Hey, Adair Turner: It may be the new kid on the block, but peer-to-peer lending is more transparent than other financial products

 
Christine Farnish
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Peer-to-peer lending is subject to tight regulation (Source: Getty)

Last week the Peer-to-Peer Finance Association (P2PFA) put out figures showing our members lent more than £2.2bn last year - more than double the volumes lent in 2014.

Anyone who follows the sector will understand the remarkable progress we have made in a relatively short period of time: after all, p2p lending only started in 2005.

However, in light of this progress, we are often forced to defend our record – most recently from Lord Turner, former chair of the Financial Services Authority. This morning Turner told the BBC the "losses which will emerge from peer-to-peer lending over the next [few] years will make the worst bankers look like lending geniuses".

Read more: Peer-to-peer lenders hit back at Adair Turner

All members of the P2PFA operate to high standards of transparency and business conduct. For example, we have introduced a standardised methodology for calculating loan default rates and data on defaults is publicly available on all member platforms. All expected investor returns are quoted net of defaults and net of any fees and charges. We feel it is very important customers who log on to our members' websites understand exactly what they are getting into before they lend, including the risks and likely returns.

Additionally, since January, all our member platforms make their entire loan books available for scrutiny by customers, making them among the most transparent financial services businesses in the world.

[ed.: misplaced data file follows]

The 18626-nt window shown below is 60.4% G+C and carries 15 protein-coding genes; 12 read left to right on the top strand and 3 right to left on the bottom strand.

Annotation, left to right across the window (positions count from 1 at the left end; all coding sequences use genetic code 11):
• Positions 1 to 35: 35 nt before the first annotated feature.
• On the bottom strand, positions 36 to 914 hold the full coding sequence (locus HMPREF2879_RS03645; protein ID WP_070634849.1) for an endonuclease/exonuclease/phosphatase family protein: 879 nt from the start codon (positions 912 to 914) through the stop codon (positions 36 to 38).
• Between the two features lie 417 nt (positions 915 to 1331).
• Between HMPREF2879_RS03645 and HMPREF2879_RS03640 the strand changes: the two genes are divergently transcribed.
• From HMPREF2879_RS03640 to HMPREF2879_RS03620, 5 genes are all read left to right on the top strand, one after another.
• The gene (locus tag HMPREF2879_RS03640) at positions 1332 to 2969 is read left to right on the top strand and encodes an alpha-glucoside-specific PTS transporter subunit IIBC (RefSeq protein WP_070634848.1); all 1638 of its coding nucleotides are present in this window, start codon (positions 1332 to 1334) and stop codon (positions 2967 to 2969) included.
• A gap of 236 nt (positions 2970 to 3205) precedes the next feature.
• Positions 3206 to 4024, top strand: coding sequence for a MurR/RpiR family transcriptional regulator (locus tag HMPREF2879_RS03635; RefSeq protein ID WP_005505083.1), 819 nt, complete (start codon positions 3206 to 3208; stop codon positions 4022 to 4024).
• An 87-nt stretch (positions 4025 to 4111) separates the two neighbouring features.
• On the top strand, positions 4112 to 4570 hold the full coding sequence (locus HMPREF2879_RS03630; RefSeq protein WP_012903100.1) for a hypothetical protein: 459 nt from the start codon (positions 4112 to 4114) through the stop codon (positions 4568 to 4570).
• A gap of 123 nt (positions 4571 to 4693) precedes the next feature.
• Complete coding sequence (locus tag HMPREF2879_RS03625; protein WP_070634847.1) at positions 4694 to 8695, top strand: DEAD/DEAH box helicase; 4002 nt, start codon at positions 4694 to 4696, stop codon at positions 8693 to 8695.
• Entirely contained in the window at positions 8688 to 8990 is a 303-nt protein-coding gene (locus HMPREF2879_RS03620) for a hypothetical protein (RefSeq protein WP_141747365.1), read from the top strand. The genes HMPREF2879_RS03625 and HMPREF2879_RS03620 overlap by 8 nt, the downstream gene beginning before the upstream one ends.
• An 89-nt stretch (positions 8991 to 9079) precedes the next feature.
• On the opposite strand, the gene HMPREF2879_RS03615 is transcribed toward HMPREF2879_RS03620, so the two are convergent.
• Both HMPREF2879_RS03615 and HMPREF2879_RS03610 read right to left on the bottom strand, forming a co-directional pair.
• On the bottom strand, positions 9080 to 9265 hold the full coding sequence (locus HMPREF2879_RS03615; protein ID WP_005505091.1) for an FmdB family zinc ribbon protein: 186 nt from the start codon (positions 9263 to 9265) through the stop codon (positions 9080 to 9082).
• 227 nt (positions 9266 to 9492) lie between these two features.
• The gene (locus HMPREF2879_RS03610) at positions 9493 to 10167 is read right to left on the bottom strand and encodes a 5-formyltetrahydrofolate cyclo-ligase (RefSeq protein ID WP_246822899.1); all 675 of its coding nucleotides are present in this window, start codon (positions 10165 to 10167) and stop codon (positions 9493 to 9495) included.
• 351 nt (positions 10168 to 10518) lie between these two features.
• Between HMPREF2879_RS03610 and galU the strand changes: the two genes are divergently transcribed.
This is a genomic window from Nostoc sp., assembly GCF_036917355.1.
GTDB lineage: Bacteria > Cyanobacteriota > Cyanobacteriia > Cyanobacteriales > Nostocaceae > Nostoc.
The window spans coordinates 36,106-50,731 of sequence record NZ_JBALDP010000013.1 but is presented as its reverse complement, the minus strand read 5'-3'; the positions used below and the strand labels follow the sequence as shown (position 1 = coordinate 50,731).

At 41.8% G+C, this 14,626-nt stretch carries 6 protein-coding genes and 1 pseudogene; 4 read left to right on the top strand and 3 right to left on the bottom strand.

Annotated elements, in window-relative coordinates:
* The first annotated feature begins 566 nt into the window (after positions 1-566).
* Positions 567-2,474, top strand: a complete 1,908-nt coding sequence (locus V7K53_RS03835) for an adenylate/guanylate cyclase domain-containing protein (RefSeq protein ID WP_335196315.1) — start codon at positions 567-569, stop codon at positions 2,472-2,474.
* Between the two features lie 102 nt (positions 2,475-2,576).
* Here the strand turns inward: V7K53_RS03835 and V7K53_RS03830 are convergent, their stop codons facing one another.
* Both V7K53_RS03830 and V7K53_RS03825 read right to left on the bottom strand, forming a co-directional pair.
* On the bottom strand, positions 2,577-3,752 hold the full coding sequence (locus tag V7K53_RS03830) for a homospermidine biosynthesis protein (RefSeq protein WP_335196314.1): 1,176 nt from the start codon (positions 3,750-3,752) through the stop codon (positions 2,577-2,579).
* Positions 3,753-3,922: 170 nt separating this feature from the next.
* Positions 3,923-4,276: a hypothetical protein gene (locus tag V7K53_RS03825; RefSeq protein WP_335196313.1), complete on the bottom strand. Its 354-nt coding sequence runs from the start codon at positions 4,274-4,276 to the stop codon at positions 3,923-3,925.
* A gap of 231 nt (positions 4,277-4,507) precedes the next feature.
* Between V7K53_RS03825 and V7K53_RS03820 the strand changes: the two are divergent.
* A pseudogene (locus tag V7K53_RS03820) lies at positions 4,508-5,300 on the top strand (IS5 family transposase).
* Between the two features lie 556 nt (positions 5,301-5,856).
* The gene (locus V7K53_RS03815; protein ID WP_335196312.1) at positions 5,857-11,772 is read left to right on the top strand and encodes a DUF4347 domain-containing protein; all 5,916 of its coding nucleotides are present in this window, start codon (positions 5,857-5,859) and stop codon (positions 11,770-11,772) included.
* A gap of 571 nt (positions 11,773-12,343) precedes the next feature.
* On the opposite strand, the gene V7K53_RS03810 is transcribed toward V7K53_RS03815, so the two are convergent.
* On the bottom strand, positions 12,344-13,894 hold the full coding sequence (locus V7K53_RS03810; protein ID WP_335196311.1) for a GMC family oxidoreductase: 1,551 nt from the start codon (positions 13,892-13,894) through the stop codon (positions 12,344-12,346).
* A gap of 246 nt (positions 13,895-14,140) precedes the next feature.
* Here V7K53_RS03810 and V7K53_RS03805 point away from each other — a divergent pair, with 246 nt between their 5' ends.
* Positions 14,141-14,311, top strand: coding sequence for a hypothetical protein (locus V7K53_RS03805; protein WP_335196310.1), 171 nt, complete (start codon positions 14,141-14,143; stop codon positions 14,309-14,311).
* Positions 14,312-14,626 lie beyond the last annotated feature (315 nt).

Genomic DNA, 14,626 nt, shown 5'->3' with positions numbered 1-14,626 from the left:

When one considers the ongoing debate around complex, opaque products, hidden fees and complicated language in the investment fund, pensions and banking industries, I challenge anyone to find this level of transparency in any other part of the financial services market.

However, not everyone follows the industry so closely. So when we are asked to respond to comments from people suggesting trouble in the industry or a bubble on the horizon, it is important that we respond and try to explain exactly how the new p2p lending sector does - and doesn't - work, so people can be more informed. After all, we are new kids on the block and don't have the long standing levels of public awareness that come after many decades in the market.

For example there was a lot of media interest in a failed Swedish lender, TrustBuddy, late last year. It is worth recapping that TrustBuddy was an unregulated Swedish platform. It was not a member of P2PFA and its failure was down to apparent serious internal misconduct combined with the lack of effective regulation. Examples such as this are not the norm and unrepresentative of the UK industry. But they do, of course, make good news copy.

Over the last 11 years average default rates on loans have been low, measuring between two and three per cent per annum. We only lend to creditworthy consumers and small firms. Strict credit underwriting rules apply to all our members and we pride ourselves on managing credit risk as well as, if not better than the banks. P2p lending should not be confused with higher risk forms of equity crowdfunding or lending to sub-prime customers.

The Financial Conduct Authority (FCA) is currently completing its full platform authorisation process - meaning unsustainable or irresponsible business models won't be permitted to operate in the UK market.

While regulation may sometimes appear slow and cumbersome, it is important consumers can be reassured that the regulator is rigorous and working to protect consumer interests. This will be particularly important when p2p lending becomes included within ISAs from this April.

Our growth is built on strong foundations and we are determined to keep it that way. Consumers and small businesses can only benefit as we continue to bring much-needed competition and innovation to the retail financial services market.

City A.M.'s opinion pages are a place for thought-provoking views and debate. These views are not necessarily shared by City A.M.

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